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The Washington Times
June 5, 2002
Section: OPED
Page: A17

Mark Regev, SPECIAL TO THE WASHINGTON TIMES

Lord of the lies

Illustration: [Photo by AP]

For as long as the press have been attempting report on current events, there has been a subsequent backlash of those who find this reporting slanted. Recently, a charged debate emerged regarding the alleged subjectivity of reporting on current events in the Middle East. In response to accusations of anti-Israel bias in the pages of The Washington Post, Ombudsman Michael Getler recently asked in his column "Is it possible that so many major American news organizations are getting this story wrong?" New York Times reporter Frank Rich similarly noted that complaints concerning pro-Palestinian bias in major American media are "so indiscriminate that the indictment seems the mirror image of the Palestinians' charge that their case has been distorted by the pro-Israeli slant of America's 'Jewish controlled' media."

I disagree. While I do not expect the press to be pro-Israel, I do expect it to uphold its own standard of professionalism with truthful and balanced reporting on events in the Middle East. Such professionalism has been lacking because the press has created an illogical and unjustified equivalence between Israel and the Palestinian Authority (PA).

The media's challenge in covering activities in the region stems from their disregard for the discrepancies that exist between Israel's largely transparent society and the Palestinian's repressive, despotic regime. The Israeli public regularly votes prime ministers out of office and challenges its government through an independent judicial process. The press challenges the legitimacy of Israeli government actions. Palestinian society, on the other hand, does not allow the same freedom to speak out against the leadership. There has existed no rule of law other than the prerogatives of Palestine Liberation Organization Chairman Yasser Arafat. The Palestinian press is not dissimilar to that of Syria or Iraq. The consistent theme of "the leader is great, the enemy is evil" permeates the Palestinian news.

This divergent situation has been directly played out in numerous press reports about the most recent flare-up in the region. Articles have juxtaposed the openly critical, frustrated Israeli society with the controlled and sanitized message of the PA.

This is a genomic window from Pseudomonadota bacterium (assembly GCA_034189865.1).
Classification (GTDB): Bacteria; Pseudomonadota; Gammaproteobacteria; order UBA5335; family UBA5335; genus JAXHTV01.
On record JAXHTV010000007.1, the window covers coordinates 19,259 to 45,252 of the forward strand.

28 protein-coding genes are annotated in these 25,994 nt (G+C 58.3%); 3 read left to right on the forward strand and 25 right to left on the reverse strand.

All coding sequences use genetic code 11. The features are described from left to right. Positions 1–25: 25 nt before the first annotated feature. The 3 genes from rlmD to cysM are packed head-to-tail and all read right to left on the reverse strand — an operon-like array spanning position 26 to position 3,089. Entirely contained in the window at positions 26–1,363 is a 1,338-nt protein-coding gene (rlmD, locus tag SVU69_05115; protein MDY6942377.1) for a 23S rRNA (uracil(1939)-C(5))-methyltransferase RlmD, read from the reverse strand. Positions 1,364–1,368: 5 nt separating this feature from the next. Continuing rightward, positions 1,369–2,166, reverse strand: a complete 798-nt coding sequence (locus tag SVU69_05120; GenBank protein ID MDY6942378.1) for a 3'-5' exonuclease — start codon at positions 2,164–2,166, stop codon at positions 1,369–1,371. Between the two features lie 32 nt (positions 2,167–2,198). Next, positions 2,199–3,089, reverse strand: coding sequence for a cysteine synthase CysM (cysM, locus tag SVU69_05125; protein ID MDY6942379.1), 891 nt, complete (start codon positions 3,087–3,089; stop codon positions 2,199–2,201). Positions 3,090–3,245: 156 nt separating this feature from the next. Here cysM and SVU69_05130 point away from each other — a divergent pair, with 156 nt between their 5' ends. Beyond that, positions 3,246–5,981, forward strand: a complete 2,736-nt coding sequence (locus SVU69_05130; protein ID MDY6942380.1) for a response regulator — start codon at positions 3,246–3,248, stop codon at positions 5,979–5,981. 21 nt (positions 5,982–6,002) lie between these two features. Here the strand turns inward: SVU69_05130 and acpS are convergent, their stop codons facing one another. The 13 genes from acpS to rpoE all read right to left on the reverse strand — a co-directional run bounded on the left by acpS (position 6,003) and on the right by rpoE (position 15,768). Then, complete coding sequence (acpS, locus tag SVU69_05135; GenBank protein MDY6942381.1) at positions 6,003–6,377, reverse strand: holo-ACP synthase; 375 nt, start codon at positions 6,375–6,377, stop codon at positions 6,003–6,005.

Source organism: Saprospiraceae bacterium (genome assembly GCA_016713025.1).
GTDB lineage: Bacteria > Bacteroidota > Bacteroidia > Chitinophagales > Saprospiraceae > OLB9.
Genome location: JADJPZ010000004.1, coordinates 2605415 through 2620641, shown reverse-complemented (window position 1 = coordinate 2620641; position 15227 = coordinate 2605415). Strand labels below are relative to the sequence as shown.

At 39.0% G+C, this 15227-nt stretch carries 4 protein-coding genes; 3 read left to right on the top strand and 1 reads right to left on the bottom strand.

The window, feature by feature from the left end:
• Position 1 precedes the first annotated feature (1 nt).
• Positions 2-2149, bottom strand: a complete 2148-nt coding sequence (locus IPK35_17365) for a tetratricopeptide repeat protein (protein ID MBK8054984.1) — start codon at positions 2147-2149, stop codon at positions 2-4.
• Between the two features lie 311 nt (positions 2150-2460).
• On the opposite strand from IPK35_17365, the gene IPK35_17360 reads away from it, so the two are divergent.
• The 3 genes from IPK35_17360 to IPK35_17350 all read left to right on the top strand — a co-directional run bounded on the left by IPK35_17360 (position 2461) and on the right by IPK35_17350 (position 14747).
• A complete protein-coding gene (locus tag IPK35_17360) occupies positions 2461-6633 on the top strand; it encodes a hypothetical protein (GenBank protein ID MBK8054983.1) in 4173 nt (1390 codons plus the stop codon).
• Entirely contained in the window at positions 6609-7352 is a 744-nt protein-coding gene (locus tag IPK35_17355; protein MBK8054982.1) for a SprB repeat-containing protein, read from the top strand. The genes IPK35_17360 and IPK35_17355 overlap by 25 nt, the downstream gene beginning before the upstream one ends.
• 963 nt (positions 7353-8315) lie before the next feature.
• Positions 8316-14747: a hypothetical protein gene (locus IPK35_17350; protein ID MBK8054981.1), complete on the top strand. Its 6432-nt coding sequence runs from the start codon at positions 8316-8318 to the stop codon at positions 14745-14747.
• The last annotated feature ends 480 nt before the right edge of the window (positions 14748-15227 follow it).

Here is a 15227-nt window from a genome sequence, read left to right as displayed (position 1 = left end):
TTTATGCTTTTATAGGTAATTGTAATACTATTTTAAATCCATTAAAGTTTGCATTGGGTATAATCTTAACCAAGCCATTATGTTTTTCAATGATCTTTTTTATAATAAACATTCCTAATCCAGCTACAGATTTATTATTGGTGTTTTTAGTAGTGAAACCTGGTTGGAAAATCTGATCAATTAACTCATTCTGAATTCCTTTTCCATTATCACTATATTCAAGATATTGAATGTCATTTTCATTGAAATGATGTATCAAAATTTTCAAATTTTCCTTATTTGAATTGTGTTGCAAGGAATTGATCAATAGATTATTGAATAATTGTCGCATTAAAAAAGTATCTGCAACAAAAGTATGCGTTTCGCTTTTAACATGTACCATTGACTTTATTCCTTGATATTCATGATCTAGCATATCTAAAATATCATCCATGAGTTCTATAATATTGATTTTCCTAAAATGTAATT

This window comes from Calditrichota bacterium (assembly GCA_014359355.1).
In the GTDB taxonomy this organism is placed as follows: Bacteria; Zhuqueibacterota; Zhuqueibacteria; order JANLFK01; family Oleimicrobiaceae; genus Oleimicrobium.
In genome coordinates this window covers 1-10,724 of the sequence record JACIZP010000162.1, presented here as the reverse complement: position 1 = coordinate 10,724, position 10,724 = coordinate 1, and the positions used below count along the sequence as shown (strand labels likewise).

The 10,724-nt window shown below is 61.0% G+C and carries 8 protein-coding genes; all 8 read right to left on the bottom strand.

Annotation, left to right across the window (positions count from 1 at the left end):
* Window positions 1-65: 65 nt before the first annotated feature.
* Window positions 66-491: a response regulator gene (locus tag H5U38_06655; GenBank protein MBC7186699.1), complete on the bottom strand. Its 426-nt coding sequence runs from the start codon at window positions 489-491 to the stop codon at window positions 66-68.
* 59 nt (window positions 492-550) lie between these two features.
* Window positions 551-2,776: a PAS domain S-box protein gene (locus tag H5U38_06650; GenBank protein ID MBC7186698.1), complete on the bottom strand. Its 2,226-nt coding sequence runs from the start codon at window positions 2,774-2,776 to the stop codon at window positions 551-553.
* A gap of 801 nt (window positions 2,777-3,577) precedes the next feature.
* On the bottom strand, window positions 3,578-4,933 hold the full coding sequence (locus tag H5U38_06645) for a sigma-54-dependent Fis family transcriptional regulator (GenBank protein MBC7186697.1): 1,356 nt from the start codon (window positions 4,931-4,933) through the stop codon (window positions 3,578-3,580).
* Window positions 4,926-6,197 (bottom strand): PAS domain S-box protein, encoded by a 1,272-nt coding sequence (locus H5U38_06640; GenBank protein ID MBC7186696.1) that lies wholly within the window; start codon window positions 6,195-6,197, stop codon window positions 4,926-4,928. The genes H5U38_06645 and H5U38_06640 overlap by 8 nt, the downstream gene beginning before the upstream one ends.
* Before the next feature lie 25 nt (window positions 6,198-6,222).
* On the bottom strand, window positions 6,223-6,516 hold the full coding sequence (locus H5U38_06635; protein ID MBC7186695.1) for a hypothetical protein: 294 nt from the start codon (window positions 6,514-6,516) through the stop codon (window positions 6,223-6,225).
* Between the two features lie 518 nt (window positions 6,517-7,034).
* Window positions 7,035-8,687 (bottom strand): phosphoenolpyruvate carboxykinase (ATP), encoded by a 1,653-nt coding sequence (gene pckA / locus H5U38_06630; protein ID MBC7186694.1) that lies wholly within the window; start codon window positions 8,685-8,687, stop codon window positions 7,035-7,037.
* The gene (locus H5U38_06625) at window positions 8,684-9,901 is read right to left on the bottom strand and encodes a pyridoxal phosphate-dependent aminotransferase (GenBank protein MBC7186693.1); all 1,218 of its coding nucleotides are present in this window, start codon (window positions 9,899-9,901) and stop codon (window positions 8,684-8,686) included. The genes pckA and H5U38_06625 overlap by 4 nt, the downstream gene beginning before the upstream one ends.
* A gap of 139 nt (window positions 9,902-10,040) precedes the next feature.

In the absence of an independent civil society, journalists can always find Palestinian officials, academics, and the proverbial "man in the street" who will echo Mr. Arafat's regime, speaking forcibly about Israeli crimes, and discuss alleged "massacres" committed by the Israeli army. Due to a lack of regime transparency, such charges are difficult to corroborate and refute.

Given recent documented Palestinian distortions of the events in Jenin and Bethlehem, it is necessary to question why today's American media still insists on granting credibility to Palestinian spokespeople. If one considers other documented incidents of distortion - such as denials of Palestinian involvement in the Karin A affair - one must wonder why the words of official Palestinians are not given more cautionary treatment. Unfortunately, assumptions of Palestinian credibility have led to unreliable reporting on the part of journalists, who have bought into Palestinian deceptions, accepted them as fact and reported them as truth.

Many reputable media outlets initially reported Palestinian claims that the IDF massacred more than 500 people, mostly civilians, in Jenin. Reports of this nature were based upon statements from Palestinian officials and alleged "eye-witnesses." Today, all independent reporting of the events in Jenin has found no evidence to confirm the allegations of a massacre. To the contrary, it has only confirmed Israel's affirmation that the incidents in Jenin were no more than a strategically planned counter-terrorist operation, implemented with deliberate moderation to decrease the loss of innocent Palestinian lives.

In addition, many media outlets reported faulty Palestinian claims regarding recent events in Bethlehem. The Washington Post highlighted a story in which the church's clerics erroneously stated that they had invited the Palestinian gunmen into the holy site. In reality, the clerics voiced their utter dismay and disgust with the deliberate Palestinian terrorist hijacking of the historic church. Many in the media ignored this outrage, though it received rare coverage on the front-page of The Washington Times.

One must question why the press becomes manipulated by crude propaganda. When journalists deal with totalitarian, closed regimes, they know that officially released information must be met with a certain level of skepticism. The media correctly took a very cynical view of the celebrations in Iraq to mark Saddam Hussein's 65th birthday, and is similarly skeptical of anti-American demonstrations orchestrated by the Cuban regime.

Why is Yasser Arafat's regime - one that is internationally recognized as being dictatorial, corrupt and collaborative in orchestrating terror - not held to the same necessary level of skepticism? Why are the same Palestinian officials who spread the Jenin massacre and Bethlehem hijacking myths still considered reliable sources?

Why are the same standards of professional journalism that apply so well to the despots in Damascus and Baghdad not applied to Ramallah and Gaza?

Like other dictatorships, the PA is able to stifle criticism and enlist the entire society in its propaganda efforts. The international community is now calling for fundamental reforms that will hopefully lead to a more transparent, open and democratic Palestinian Authority. Until those reforms are implemented, journalists must apply the same professional standards to the PA that are applied to other dictatorial regimes.

Mark Regev is a spokesman of the Israeli Embassy.